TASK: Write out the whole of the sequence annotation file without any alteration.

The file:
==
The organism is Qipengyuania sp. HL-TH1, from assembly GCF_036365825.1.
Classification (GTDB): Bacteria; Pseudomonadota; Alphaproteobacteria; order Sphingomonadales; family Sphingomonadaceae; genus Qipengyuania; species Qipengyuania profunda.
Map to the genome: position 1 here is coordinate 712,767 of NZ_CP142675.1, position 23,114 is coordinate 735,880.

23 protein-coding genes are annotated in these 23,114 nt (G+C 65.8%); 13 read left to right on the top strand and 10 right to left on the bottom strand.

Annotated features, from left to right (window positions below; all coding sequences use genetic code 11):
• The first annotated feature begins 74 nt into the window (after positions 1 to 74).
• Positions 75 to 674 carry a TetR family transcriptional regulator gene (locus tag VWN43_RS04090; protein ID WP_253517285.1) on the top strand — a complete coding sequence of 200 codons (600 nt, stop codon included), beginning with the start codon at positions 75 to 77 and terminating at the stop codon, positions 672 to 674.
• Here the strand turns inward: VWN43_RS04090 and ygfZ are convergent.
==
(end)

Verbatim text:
The organism is Qipengyuania sp. HL-TH1, from assembly GCF_036365825.1.
Classification (GTDB): Bacteria; Pseudomonadota; Alphaproteobacteria; order Sphingomonadales; family Sphingomonadaceae; genus Qipengyuania; species Qipengyuania profunda.
Map to the genome: position 1 here is coordinate 712,767 of NZ_CP142675.1, position 23,114 is coordinate 735,880.

23 protein-coding genes are annotated in these 23,114 nt (G+C 65.8%); 13 read left to right on the top strand and 10 right to left on the bottom strand.

Annotated features, from left to right (window positions below; all coding sequences use genetic code 11):
• The first annotated feature begins 74 nt into the window (after positions 1 to 74).
• Positions 75 to 674 carry a TetR family transcriptional regulator gene (locus tag VWN43_RS04090; protein ID WP_253517285.1) on the top strand — a complete coding sequence of 200 codons (600 nt, stop codon included), beginning with the start codon at positions 75 to 77 and terminating at the stop codon, positions 672 to 674.
• Here the strand turns inward: VWN43_RS04090 and ygfZ are convergent.